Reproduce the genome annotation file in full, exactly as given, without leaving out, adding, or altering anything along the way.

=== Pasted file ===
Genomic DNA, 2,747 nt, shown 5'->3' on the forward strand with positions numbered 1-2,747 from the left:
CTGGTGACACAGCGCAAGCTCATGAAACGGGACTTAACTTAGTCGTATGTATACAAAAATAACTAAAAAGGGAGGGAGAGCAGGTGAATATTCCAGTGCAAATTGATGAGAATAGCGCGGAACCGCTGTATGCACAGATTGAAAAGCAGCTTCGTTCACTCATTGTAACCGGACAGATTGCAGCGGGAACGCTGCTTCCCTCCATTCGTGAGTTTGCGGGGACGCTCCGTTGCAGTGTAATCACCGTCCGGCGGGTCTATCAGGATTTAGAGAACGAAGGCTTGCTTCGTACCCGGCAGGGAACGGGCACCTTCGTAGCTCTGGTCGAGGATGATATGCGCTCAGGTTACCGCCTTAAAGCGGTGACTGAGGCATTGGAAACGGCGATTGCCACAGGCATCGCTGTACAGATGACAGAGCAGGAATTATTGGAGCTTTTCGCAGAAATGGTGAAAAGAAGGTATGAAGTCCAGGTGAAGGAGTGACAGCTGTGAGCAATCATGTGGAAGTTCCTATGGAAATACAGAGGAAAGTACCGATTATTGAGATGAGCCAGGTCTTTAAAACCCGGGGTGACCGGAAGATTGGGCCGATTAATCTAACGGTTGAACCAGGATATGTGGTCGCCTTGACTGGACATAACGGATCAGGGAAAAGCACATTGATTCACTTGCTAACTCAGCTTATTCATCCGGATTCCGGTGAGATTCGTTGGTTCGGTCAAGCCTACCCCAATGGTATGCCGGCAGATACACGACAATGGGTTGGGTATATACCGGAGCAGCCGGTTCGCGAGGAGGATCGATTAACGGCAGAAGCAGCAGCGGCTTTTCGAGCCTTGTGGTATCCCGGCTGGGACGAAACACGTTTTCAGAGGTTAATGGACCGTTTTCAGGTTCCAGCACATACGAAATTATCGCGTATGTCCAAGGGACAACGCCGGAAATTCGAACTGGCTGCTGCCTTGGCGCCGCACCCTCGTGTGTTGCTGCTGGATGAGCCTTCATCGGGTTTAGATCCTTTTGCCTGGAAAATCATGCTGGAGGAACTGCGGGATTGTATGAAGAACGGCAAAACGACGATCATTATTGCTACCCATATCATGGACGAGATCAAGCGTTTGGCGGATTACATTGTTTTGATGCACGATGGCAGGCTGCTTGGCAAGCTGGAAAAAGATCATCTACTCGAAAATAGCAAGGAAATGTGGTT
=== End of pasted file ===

Genomic DNA, 2,747 nt, shown 5'->3' on the forward strand with positions numbered 1-2,747 from the left:
CTGGTGACACAGCGCAAGCTCATGAAACGGGACTTAACTTAGTCGTATGTATACAAAAATAACTAAAAAGGGAGGGAGAGCAGGTGAATATTCCAGTGCAAATTGATGAGAATAGCGCGGAACCGCTGTATGCACAGATTGAAAAGCAGCTTCGTTCACTCATTGTAACCGGACAGATTGCAGCGGGAACGCTGCTTCCCTCCATTCGTGAGTTTGCGGGGACGCTCCGTTGCAGTGTAATCACCGTCCGGCGGGTCTATCAGGATTTAGAGAACGAAGGCTTGCTTCGTACCCGGCAGGGAACGGGCACCTTCGTAGCTCTGGTCGAGGATGATATGCGCTCAGGTTACCGCCTTAAAGCGGTGACTGAGGCATTGGAAACGGCGATTGCCACAGGCATCGCTGTACAGATGACAGAGCAGGAATTATTGGAGCTTTTCGCAGAAATGGTGAAAAGAAGGTATGAAGTCCAGGTGAAGGAGTGACAGCTGTGAGCAATCATGTGGAAGTTCCTATGGAAATACAGAGGAAAGTACCGATTATTGAGATGAGCCAGGTCTTTAAAACCCGGGGTGACCGGAAGATTGGGCCGATTAATCTAACGGTTGAACCAGGATATGTGGTCGCCTTGACTGGACATAACGGATCAGGGAAAAGCACATTGATTCACTTGCTAACTCAGCTTATTCATCCGGATTCCGGTGAGATTCGTTGGTTCGGTCAAGCCTACCCCAATGGTATGCCGGCAGATACACGACAATGGGTTGGGTATATACCGGAGCAGCCGGTTCGCGAGGAGGATCGATTAACGGCAGAAGCAGCAGCGGCTTTTCGAGCCTTGTGGTATCCCGGCTGGGACGAAACACGTTTTCAGAGGTTAATGGACCGTTTTCAGGTTCCAGCACATACGAAATTATCGCGTATGTCCAAGGGACAACGCCGGAAATTCGAACTGGCTGCTGCCTTGGCGCCGCACCCTCGTGTGTTGCTGCTGGATGAGCCTTCATCGGGTTTAGATCCTTTTGCCTGGAAAATCATGCTGGAGGAACTGCGGGATTGTATGAAGAACGGCAAAACGACGATCATTATTGCTACCCATATCATGGACGAGATCAAGCGTTTGGCGGATTACATTGTTTTGATGCACGATGGCAGGCTGCTTGGCAAGCTGGAAAAAGATCATCTACTCGAAAATAGCAAGGAAATGTGGTT